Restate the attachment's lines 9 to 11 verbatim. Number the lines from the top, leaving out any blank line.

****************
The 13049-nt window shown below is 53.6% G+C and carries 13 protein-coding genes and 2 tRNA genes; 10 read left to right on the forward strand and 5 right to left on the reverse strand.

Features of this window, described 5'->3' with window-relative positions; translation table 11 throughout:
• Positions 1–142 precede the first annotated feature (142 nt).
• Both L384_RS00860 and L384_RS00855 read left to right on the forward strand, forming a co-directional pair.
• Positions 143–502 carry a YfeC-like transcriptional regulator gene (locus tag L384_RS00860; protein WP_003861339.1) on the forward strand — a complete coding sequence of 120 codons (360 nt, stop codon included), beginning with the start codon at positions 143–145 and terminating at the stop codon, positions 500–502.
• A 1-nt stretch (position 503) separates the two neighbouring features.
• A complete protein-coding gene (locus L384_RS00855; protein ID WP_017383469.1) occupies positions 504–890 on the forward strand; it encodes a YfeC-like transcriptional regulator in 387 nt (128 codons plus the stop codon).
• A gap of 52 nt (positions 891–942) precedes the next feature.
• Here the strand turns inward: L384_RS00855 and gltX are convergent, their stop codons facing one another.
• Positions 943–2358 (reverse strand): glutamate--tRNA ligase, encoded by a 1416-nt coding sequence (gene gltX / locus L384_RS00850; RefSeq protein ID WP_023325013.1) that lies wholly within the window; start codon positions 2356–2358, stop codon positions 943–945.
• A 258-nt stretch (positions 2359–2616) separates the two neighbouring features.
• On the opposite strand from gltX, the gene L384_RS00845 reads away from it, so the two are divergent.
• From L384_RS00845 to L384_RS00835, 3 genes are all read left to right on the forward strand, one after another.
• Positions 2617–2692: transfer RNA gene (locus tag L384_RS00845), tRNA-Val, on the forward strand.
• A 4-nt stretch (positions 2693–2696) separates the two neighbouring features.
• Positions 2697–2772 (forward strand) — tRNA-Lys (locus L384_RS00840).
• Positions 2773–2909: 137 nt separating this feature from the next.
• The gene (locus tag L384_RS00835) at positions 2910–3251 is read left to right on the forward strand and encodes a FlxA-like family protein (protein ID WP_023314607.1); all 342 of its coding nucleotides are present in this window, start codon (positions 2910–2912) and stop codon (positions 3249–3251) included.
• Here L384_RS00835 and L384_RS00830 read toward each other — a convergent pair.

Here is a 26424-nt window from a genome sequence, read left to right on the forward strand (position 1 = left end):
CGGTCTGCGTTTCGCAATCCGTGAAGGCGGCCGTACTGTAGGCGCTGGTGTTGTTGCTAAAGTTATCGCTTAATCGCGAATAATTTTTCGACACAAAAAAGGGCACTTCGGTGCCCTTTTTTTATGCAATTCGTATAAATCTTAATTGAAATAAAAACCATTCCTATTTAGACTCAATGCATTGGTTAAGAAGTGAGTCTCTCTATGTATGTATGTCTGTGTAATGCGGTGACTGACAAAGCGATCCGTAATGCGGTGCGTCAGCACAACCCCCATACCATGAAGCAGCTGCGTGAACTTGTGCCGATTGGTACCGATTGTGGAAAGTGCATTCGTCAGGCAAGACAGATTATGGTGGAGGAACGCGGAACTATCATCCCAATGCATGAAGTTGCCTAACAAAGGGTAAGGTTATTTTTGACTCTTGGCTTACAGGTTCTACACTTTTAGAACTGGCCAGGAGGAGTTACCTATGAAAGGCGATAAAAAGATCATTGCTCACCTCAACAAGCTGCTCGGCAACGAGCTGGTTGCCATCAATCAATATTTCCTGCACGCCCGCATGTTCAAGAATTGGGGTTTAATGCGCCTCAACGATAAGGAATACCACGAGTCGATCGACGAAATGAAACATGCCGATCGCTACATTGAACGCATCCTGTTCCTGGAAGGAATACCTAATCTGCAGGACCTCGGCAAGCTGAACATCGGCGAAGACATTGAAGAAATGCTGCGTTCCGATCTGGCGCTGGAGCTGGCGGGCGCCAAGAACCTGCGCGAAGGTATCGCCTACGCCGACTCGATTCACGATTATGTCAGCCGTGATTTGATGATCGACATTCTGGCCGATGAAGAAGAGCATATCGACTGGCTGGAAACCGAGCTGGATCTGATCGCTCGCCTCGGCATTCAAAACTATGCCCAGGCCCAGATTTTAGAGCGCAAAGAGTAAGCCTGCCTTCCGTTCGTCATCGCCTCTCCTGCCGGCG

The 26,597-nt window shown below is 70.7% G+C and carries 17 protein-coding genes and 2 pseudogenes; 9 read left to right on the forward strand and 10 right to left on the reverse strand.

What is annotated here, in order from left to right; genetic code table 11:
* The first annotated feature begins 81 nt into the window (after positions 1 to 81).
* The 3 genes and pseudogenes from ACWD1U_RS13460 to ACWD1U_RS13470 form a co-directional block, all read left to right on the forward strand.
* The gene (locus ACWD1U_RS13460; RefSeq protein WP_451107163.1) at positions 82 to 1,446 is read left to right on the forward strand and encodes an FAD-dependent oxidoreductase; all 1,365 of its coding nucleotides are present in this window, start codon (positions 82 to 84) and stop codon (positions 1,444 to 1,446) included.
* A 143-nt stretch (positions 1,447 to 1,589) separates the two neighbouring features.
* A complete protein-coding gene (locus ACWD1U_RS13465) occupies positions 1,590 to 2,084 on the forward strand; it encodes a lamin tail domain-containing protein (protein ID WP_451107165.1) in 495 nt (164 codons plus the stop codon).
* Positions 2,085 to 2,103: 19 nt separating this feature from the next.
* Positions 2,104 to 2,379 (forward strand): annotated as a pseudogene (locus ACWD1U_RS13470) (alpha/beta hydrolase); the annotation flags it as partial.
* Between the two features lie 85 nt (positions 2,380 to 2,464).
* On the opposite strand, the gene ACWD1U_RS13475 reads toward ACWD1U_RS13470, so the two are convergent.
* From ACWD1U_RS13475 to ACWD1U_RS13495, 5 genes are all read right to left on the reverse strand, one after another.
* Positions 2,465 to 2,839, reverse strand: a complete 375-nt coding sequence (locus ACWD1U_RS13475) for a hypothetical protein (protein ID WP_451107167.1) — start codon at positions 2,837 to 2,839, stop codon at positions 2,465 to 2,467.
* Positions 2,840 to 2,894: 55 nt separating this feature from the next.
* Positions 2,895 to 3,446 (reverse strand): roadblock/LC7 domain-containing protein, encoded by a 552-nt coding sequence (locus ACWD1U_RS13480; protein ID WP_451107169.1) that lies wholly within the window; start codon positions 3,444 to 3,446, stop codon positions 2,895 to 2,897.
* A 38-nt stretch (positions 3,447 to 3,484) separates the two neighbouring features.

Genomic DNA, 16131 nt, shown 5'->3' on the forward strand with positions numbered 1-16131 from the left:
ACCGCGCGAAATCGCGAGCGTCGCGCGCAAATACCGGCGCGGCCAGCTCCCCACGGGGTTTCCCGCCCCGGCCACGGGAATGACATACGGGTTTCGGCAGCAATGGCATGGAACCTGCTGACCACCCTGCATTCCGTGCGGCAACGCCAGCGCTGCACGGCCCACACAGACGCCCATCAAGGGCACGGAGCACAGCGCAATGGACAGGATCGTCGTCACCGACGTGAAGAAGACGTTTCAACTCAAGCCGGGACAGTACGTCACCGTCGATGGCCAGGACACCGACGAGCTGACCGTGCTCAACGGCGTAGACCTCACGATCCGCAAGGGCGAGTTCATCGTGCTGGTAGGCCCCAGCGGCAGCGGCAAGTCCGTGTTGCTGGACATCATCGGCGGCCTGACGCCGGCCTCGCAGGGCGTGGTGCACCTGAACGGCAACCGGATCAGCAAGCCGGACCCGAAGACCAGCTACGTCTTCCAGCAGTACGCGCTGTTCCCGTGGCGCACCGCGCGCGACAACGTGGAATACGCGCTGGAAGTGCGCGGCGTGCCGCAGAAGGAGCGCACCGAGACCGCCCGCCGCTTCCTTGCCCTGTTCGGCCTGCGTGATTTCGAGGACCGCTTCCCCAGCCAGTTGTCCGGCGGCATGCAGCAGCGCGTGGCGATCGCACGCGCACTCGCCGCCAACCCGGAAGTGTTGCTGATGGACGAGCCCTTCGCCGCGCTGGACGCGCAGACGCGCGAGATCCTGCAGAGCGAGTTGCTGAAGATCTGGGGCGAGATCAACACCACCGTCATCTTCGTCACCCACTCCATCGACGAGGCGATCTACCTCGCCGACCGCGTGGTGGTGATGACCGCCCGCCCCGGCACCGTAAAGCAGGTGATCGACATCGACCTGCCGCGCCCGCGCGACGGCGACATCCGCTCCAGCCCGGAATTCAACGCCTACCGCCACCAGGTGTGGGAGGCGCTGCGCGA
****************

• Here the strand turns inward: L384_RS00855 and gltX are convergent, their stop codons facing one another.
• Positions 943–2358 (reverse strand): glutamate--tRNA ligase, encoded by a 1416-nt coding sequence (gene gltX / locus L384_RS00850; RefSeq protein ID WP_023325013.1) that lies wholly within the window; start codon positions 2356–2358, stop codon positions 943–945.
• A 258-nt stretch (positions 2359–2616) separates the two neighbouring features.